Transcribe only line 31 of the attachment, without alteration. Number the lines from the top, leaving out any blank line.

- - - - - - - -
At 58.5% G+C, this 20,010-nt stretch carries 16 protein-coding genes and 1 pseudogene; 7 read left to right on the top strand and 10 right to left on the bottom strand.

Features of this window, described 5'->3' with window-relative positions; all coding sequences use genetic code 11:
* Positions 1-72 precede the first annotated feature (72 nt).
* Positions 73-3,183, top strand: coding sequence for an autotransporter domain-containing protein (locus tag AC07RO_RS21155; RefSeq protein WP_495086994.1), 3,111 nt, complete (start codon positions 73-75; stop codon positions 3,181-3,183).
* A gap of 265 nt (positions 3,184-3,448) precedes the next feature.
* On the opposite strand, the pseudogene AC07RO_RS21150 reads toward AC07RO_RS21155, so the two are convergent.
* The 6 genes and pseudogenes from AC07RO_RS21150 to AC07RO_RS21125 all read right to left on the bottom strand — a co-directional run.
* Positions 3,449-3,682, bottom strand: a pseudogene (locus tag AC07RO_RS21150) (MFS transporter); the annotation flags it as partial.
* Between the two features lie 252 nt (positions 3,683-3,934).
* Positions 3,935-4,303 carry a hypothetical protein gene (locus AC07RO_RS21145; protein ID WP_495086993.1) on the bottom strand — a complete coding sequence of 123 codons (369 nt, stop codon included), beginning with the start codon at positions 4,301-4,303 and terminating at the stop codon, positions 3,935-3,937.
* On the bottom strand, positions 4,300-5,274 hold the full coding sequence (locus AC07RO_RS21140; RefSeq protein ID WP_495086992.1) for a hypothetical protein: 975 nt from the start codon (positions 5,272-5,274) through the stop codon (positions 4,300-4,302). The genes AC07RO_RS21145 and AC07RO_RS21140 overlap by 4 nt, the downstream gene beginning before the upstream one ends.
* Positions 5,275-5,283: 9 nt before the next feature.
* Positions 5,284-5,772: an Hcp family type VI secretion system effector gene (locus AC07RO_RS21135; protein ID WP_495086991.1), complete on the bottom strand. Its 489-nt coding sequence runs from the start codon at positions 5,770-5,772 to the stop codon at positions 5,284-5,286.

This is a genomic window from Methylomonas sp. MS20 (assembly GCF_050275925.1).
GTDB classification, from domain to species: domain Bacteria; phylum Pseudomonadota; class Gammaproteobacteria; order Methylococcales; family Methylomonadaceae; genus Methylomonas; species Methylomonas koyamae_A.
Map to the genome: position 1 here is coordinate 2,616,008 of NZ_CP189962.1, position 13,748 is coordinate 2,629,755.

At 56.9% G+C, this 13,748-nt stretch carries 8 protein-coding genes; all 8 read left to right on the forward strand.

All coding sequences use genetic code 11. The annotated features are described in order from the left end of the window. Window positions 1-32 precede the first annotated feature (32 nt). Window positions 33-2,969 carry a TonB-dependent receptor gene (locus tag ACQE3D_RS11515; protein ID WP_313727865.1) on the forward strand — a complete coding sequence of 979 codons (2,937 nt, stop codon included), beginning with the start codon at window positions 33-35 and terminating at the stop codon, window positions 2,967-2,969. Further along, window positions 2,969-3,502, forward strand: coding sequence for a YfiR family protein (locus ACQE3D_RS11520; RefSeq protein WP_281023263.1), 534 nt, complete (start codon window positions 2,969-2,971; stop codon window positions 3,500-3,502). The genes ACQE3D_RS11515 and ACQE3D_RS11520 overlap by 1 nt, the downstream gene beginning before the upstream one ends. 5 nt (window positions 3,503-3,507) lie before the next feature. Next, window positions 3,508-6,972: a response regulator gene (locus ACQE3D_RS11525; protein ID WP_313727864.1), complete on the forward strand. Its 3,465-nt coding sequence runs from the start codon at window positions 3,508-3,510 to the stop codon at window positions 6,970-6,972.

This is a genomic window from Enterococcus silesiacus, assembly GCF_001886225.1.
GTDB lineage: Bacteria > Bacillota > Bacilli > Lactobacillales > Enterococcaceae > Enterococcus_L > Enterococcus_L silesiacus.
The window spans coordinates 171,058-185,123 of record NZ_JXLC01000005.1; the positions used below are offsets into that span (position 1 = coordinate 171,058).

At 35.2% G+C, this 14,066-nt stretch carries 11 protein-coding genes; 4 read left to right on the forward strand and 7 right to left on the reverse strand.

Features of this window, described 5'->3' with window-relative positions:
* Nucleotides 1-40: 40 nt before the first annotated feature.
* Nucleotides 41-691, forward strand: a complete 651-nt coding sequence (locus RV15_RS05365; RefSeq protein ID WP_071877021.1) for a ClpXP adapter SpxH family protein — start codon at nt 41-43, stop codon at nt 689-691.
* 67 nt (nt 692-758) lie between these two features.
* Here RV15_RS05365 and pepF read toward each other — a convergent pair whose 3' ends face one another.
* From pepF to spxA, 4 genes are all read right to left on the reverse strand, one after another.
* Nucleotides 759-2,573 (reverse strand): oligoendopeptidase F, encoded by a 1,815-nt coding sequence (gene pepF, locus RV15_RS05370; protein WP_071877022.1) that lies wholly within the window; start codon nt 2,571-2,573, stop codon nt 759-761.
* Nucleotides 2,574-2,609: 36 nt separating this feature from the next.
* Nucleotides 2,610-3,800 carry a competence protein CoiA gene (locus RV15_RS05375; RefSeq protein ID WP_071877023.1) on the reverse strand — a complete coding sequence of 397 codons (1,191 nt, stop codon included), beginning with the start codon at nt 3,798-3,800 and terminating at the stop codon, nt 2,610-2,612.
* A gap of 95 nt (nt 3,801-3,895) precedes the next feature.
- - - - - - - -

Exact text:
* Nucleotides 2,610-3,800 carry a competence protein CoiA gene (locus RV15_RS05375; RefSeq protein ID WP_071877023.1) on the reverse strand — a complete coding sequence of 397 codons (1,191 nt, stop codon included), beginning with the start codon at nt 3,798-3,800 and terminating at the stop codon, nt 2,610-2,612.